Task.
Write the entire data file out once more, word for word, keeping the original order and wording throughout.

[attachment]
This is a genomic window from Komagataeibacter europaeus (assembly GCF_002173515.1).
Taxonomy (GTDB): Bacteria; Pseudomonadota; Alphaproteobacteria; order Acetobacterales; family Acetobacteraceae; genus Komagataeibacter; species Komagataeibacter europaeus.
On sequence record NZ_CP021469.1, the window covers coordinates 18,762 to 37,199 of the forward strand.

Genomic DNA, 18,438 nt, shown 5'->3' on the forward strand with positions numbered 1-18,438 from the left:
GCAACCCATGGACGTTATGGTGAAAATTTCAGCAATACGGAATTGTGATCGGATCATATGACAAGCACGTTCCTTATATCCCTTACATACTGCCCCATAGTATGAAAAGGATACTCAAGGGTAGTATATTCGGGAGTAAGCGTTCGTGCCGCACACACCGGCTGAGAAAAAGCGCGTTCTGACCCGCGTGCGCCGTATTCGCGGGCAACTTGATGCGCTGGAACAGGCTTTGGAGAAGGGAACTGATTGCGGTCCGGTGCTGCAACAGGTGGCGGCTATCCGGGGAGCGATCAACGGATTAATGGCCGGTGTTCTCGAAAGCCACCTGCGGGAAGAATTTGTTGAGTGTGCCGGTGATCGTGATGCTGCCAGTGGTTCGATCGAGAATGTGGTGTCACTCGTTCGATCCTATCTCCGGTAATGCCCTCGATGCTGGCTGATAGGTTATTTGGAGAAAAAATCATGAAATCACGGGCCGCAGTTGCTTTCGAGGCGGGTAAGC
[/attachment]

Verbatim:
This is a genomic window from Komagataeibacter europaeus (assembly GCF_002173515.1).
Taxonomy (GTDB): Bacteria; Pseudomonadota; Alphaproteobacteria; order Acetobacterales; family Acetobacteraceae; genus Komagataeibacter; species Komagataeibacter europaeus.
On sequence record NZ_CP021469.1, the window covers coordinates 18,762 to 37,199 of the forward strand.

Genomic DNA, 18,438 nt, shown 5'->3' on the forward strand with positions numbered 1-18,438 from the left:
GCAACCCATGGACGTTATGGTGAAAATTTCAGCAATACGGAATTGTGATCGGATCATATGACAAGCACGTTCCTTATATCCCTTACATACTGCCCCATAGTATGAAAAGGATACTCAAGGGTAGTATATTCGGGAGTAAGCGTTCGTGCCGCACACACCGGCTGAGAAAAAGCGCGTTCTGACCCGCGTGCGCCGTATTCGCGGGCAACTTGATGCGCTGGAACAGGCTTTGGAGAAGGGAACTGATTGCGGTCCGGTGCTGCAACAGGTGGCGGCTATCCGGGGAGCGATCAACGGATTAATGGCCGGTGTTCTCGAAAGCCACCTGCGGGAAGAATTTGTTGAGTGTGCCGGTGATCGTGATGCTGCCAGTGGTTCGATCGAGAATGTGGTGTCACTCGTTCGATCCTATCTCCGGTAATGCCCTCGATGCTGGCTGATAGGTTATTTGGAGAAAAAATCATGAAATCACGGGCCGCAGTTGCTTTCGAGGCGGGTAAGC